“What the Lord Requires” – Our New Bible Study Book!

What would it look like to act justly, love kindness, and walk humbly with God? How would this change the way we interact with one another and further Christ’s Kingdom here on earth? 

If you’re weary of all the sadness, contempt and division in our nation and world right now, you’re not alone. 

I am, too. That’s why I spent nearly a year studying, praying, dreaming and writing alongside the director of The Freedom Challenge

The Study

What the Lord Requires is a six-week (5 days per week) labor of love and conviction. It uses an inductive approach and invites participants to do the wonderful work of observing, interpreting, and applying Scripture while gaining the skills to understand other passages the same way. Whether you’re new to the Bible, a seasoned woman of the Word, have young children running around in the background, or are just trying to hold it together, expect to:

  • Spend 25 minutes a day studying the Word in a way that reveals God’s truth
  • Hone your Bible study skills by exploring cross-references, determining context, making lists, marking the text, paraphrasing, and more!
  • Commit to FINISHING and create an action plan to apply what you’ve learned
  • Glean from all the extra material we’ve included in the Appendices of the study
  • Be transformed by Micah 6:6-8 as you seek to do justice, love mercy, and walk humbly with your God
  • Check in with Tracy and I weekly via Instagram beginning with an introductory session on April 20 (stay tuned for more details along with additional resources to help you study)
  • Know that your purchase is saving lives! ALL proceeds from the sale of this Bible study will support The Freedom Challenge and its mission to set more women and children on the pathway to freedom
The Team
Tracy and I (along with some other Freedom Challenge sisters) in a Muslim nation teaching the Bible and visiting programs that prevent and free women and children from oppression.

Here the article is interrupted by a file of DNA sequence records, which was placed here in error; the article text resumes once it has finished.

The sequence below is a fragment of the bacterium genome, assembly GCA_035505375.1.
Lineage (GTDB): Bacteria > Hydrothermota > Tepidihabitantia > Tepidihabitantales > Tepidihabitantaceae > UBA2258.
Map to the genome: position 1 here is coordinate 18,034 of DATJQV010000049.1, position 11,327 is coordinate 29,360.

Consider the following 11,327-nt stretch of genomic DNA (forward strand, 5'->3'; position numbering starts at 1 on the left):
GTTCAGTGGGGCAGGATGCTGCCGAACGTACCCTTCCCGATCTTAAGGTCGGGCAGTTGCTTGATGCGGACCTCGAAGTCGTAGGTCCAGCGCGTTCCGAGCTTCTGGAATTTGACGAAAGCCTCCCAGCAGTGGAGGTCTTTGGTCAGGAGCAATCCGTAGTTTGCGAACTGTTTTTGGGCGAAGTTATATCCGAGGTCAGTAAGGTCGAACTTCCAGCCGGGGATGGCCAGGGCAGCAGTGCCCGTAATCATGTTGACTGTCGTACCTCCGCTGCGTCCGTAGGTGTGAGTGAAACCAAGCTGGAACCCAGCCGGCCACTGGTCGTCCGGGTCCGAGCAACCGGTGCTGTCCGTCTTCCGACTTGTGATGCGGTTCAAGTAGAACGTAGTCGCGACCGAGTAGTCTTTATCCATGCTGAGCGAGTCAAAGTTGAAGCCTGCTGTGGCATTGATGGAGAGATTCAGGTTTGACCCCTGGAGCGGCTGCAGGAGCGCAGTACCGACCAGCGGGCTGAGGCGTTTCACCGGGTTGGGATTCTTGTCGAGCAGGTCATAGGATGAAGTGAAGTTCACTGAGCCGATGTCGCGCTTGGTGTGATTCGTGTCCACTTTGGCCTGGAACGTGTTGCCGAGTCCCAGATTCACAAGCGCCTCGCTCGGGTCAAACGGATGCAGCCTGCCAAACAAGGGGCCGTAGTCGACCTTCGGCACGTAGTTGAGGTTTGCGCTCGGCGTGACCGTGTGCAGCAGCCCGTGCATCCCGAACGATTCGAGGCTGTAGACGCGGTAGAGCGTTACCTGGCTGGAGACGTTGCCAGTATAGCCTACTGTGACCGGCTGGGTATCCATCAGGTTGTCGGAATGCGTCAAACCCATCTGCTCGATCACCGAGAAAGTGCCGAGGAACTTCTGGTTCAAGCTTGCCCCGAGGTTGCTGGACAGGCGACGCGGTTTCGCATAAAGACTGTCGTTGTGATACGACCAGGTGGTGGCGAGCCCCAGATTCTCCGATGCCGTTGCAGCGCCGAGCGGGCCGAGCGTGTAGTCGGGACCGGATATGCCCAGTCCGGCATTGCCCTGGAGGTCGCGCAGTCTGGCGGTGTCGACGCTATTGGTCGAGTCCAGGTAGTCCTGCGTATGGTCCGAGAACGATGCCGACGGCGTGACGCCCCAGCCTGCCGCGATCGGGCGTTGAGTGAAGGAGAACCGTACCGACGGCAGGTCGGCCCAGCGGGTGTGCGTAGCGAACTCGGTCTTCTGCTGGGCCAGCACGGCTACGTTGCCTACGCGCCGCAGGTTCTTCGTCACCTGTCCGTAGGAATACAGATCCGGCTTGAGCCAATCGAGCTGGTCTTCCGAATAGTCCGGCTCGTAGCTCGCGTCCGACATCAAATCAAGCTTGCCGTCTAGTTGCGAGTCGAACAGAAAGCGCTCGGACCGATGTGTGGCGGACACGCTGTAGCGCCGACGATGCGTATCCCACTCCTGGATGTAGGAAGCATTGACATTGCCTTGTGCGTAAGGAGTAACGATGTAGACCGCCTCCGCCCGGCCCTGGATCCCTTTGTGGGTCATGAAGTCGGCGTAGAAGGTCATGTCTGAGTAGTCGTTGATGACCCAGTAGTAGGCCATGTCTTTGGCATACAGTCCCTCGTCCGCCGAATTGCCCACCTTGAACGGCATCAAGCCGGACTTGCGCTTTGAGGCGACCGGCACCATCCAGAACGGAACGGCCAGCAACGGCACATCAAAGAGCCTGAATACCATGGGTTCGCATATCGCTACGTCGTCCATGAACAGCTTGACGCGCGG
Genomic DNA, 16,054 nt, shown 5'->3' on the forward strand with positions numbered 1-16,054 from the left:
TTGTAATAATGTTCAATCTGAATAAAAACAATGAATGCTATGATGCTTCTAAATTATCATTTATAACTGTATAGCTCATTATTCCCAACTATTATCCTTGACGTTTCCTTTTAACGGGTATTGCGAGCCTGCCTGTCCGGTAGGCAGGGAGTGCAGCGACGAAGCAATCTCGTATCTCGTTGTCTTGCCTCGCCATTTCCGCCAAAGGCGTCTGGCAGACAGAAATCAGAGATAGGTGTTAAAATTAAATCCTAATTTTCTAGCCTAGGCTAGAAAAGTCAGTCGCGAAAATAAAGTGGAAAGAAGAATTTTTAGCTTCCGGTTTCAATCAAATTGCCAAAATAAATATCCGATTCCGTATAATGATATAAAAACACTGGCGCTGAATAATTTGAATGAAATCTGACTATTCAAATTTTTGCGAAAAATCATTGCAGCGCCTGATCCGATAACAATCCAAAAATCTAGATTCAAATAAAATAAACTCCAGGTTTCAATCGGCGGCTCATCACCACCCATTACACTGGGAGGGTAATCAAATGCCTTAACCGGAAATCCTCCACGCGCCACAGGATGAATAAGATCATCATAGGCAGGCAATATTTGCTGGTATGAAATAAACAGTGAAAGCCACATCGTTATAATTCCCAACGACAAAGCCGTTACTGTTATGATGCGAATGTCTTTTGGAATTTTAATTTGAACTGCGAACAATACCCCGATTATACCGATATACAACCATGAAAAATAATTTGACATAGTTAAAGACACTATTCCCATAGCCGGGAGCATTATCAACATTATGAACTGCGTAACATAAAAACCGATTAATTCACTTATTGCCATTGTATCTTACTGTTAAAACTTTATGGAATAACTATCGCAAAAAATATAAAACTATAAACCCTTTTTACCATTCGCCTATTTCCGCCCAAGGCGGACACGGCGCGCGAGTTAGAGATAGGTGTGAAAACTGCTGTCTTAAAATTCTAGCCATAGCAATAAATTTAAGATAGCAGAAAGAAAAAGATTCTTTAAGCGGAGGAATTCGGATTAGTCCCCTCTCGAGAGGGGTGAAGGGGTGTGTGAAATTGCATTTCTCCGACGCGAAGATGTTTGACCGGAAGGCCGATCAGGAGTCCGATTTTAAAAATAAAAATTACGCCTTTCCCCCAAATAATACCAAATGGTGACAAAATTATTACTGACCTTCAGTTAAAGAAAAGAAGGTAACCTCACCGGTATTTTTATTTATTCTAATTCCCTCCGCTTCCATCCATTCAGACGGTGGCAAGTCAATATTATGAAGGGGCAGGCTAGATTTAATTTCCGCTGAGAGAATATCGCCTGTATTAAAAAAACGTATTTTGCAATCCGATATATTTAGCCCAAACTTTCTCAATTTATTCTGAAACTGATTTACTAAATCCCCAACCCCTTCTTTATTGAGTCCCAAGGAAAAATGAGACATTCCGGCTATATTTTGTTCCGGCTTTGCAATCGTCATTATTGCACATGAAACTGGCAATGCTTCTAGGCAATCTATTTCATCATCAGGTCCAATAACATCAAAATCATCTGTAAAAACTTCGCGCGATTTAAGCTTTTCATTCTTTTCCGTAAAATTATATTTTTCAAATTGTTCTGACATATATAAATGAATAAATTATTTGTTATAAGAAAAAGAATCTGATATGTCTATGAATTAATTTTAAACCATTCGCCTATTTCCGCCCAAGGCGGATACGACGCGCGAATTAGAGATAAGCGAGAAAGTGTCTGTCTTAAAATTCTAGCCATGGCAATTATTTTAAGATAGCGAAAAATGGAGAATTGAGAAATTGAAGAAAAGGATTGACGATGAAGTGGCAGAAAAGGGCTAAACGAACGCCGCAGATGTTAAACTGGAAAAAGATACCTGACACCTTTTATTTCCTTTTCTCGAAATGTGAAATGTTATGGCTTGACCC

The dream of doing it together came from a sisterhood between Tracy and I – A trusted exchange of shared hearts, experiences and purpose. Our intention and desire is that you see this modeled in these pages: a powerful unity from the Arise and Freedom Challenge teams that truly represents the oneness of the Kingdom at what we believe is just the right time. 

How we hope that with each turn of the page comes deep understanding of the Word and the commitment to live in its truths.

I can’t wait for you to hold this study in your hands and work through it alongside us.

 

 

{available NOW on Amazon}

 

 

He Is Love: Our New Book & Other Resources to Help Celebrate Lent

Christians around the world set aside the six weeks before Easter to prepare for Christ’s death and resurrection. This season of surrender begins on Ash Wednesday and ends on Silent Saturday – About forty days of remembering, fasting, and giving. ⁣

This Lent, we want to cultivate a rhythm of Bible-centered meditation, reflection and personal response. Our new book, He is Love: Daily Scripture & Prayer From Ash Wednesday to Easter Sunday (and Beyond) provides a simple and practical way for us to do just that. Using carefully chosen passages that are foundational to our faith and propel us to live in ways that honor Christ’s sacrifice, author and Arise board member Sarah Bulkley has partnered with her artist mom and designer brother to give us over 40 days of  Scripture and prayer. Each day leads readers through a countdown to Easter, with additional space for crafting our own responses to key passages.